Iran to Shut Down Crypto Mining Farms As Energy Crisis Deepens

During the previous two years, authorities in Iran have shut down around 6,914 unregistered crypto companies.

Authorized crypto mining plants in the Islamic Republic will be required to disconnect their energy-hungry coin minting devices on the 22nd of June this year, or the beginning of the Iranian month of Tir.

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Since 2020, when the administration of Tehran’s main power company began to blame crypto mining for straining the country’s energy supply, the government has cracked down on unlawful crypto mining.

Despite being aware of crypto’s potential as a means to circumvent trade embargoes, local officials are restraining cryptocurrency mining in an effort to reduce the burden on the country’s power grid.

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Power-Hungry Bitcoin Miners Of Iran

Without adequate documentation, crypto operations consumed approximately 645 megawatts of electricity. The government estimates that this figure is equivalent to the annual consumption of three regions within the country.

Officials report that thousands of illegal mining equipment have been seized over the past few years. In May of 2012, the government enlisted its intelligence ministers to pursue illicit miners. A prize of 200 million rials (about $900) was offered to informants who helped locate unlawful farms.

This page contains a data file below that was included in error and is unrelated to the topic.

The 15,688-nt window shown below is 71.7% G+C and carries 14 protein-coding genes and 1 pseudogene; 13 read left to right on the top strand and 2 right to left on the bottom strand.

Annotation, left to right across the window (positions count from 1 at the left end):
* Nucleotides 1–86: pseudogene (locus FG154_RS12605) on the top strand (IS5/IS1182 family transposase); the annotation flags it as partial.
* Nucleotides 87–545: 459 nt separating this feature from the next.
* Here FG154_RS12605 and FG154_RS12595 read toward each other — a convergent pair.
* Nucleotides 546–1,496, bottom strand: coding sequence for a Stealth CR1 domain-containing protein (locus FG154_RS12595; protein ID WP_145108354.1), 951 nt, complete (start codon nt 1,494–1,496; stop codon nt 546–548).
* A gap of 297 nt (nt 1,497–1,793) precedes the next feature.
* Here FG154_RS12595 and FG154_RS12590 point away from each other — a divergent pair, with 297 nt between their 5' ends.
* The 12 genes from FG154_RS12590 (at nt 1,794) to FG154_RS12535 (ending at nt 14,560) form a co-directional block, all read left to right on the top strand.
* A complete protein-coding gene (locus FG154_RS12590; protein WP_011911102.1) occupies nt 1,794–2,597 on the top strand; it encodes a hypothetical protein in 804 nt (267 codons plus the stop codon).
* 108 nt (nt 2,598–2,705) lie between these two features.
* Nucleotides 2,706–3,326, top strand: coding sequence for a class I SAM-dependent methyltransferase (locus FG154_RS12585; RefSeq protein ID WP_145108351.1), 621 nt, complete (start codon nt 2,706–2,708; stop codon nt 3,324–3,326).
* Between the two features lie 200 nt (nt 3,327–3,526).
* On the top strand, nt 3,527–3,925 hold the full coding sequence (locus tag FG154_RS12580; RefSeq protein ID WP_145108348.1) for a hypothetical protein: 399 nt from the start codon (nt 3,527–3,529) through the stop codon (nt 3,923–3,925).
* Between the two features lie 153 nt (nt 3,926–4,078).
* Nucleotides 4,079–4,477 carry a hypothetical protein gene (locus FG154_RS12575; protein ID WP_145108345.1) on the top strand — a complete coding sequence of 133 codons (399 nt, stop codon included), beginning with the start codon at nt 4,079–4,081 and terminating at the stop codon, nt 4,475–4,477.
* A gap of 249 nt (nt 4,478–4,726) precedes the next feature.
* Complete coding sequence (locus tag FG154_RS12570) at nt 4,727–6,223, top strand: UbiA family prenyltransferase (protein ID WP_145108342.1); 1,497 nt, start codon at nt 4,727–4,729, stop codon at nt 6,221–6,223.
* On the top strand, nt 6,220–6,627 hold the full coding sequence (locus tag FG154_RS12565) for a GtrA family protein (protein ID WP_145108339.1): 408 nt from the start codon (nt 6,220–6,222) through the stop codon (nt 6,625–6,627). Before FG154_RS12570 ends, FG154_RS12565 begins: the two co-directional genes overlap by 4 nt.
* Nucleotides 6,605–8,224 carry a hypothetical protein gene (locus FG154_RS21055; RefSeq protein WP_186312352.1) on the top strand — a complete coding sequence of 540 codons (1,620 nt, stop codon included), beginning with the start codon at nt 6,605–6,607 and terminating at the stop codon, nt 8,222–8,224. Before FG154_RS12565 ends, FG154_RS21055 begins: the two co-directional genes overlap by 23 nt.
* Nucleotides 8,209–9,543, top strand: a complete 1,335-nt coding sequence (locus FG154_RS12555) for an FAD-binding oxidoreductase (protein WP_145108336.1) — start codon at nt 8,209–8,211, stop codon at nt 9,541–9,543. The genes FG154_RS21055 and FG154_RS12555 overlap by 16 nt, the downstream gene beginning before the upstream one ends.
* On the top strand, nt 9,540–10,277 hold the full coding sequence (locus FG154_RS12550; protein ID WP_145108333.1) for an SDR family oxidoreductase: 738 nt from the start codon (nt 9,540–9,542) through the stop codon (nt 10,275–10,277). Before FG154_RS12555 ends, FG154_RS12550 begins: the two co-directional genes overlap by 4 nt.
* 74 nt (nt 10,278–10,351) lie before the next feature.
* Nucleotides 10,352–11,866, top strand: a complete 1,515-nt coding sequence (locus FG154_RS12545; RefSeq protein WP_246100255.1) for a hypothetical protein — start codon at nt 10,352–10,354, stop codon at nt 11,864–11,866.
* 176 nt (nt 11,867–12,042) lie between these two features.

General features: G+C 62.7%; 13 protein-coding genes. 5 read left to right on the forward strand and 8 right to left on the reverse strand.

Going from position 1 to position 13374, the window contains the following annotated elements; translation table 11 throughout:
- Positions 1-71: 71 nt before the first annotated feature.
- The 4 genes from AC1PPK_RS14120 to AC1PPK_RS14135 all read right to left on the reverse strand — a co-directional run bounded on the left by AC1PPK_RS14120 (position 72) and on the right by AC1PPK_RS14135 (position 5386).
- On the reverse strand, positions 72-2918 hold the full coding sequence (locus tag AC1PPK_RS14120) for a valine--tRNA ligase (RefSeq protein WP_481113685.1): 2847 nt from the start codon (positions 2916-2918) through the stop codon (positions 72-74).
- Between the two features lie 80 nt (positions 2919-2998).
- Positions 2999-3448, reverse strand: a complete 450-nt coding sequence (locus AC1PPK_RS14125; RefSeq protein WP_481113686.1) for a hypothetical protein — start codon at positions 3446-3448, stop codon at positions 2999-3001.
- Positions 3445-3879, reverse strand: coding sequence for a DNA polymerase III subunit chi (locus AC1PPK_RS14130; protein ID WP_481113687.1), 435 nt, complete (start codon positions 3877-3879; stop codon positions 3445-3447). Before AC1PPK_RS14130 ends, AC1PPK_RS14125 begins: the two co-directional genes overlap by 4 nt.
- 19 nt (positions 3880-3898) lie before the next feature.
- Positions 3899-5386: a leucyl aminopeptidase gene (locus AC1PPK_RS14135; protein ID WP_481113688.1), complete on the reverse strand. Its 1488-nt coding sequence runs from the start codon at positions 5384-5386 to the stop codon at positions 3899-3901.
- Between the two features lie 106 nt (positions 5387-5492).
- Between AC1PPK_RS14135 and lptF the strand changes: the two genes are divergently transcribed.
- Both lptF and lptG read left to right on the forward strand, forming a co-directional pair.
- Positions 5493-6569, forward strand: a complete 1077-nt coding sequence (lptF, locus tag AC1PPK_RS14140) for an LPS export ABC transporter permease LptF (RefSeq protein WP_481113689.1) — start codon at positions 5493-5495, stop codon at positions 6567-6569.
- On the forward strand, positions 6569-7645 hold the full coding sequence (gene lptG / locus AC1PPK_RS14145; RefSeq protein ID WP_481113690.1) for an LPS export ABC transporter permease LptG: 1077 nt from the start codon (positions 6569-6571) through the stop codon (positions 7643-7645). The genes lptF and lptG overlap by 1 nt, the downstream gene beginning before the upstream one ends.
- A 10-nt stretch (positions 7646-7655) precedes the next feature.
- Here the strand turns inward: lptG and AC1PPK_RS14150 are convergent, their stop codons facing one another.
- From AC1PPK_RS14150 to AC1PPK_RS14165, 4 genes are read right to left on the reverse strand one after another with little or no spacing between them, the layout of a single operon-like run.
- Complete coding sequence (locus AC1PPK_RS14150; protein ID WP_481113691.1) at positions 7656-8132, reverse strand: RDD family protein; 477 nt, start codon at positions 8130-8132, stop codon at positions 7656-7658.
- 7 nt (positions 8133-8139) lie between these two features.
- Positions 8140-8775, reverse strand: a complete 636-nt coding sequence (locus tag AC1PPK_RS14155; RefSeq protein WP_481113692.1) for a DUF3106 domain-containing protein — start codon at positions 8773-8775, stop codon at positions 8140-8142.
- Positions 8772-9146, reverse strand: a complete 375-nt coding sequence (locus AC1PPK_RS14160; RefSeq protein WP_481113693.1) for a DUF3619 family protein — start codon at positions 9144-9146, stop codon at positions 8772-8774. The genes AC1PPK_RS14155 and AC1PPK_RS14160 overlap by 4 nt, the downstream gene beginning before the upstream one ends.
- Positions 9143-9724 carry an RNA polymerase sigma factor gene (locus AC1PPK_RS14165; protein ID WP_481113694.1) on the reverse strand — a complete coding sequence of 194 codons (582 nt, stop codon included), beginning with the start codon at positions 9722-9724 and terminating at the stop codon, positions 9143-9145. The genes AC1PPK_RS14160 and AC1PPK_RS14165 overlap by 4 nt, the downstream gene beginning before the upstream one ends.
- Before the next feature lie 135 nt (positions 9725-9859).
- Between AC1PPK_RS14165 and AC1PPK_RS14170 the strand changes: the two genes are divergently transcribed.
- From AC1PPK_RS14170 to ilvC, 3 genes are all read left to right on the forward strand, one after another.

The Iranian authorities reportedly seized more than 220,000 pieces of mining equipment and closed over 6,000 mining operations in September of last year. Image: Yahoo Finance.

In an interview with Iranian state television, Mostafa Rajabi Mashhadi, spokesman for the country’s power industry, stated that energy to all 118 authorized crypto mining facilities in Iran will be switched off on June 22 in anticipation of a seasonal increase in power demand.

As electricity usage approaches 63,000 megawatts, Mashhadi also cautioned that power shortages may worsen over the next few days.

Using Crypto To Evade Sanctions

In 2019, Iran approved mining cryptocurrencies as an industrial industry. Multiple companies have since applied for licenses and begun minting digital currencies, taking advantage of the inexpensive energy provided by Iranian power plants.

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Cryptocurrency has been considered and utilized for evading international sanctions for quite some time. The United States has imposed extensive restrictions on Iran that effectively prevent it from accessing the international banking industry.

In September of last year, the Iranian government reportedly seized more than 220,000 pieces of mining equipment and shuttered roughly 6,000 mining facilities. Six months later, an additional 900 Bitcoin mining rigs have been added to the list.

Elliptic, a Blockchain analytics company, reported in May 2021 that approximately 4.5 percent of all cryptocurrency mining occurred in Iran. According to the Cambridge Centre for Alternative Finance, the volume has since been cut to 0.12% as of January of this year.

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